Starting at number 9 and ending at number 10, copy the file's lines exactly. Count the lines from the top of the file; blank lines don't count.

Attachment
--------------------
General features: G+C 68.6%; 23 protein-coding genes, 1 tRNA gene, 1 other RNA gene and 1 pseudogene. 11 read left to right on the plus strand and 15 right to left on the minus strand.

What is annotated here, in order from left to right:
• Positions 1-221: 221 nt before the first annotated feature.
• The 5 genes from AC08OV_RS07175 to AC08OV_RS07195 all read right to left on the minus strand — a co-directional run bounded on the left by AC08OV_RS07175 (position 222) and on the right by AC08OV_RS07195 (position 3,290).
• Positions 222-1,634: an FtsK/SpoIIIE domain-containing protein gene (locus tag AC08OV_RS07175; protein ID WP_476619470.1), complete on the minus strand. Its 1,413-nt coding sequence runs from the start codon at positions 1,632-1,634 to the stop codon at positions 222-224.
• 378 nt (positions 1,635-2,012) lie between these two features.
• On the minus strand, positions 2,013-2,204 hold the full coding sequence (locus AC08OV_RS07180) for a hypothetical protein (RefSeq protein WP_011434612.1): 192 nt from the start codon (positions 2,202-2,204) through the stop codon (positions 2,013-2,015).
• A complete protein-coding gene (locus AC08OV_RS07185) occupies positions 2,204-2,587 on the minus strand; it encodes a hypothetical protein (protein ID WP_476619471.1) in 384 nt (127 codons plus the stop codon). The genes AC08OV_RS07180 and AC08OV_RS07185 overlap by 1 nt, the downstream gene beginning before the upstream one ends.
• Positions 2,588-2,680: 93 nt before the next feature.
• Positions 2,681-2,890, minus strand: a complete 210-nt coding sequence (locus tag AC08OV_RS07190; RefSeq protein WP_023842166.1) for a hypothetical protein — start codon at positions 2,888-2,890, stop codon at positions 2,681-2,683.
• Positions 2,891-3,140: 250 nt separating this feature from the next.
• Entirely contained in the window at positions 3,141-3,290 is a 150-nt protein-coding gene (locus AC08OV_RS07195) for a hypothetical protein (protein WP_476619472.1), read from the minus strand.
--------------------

• Positions 2,588-2,680: 93 nt before the next feature.
• Positions 2,681-2,890, minus strand: a complete 210-nt coding sequence (locus tag AC08OV_RS07190; RefSeq protein WP_023842166.1) for a hypothetical protein — start codon at positions 2,888-2,890, stop codon at positions 2,681-2,683.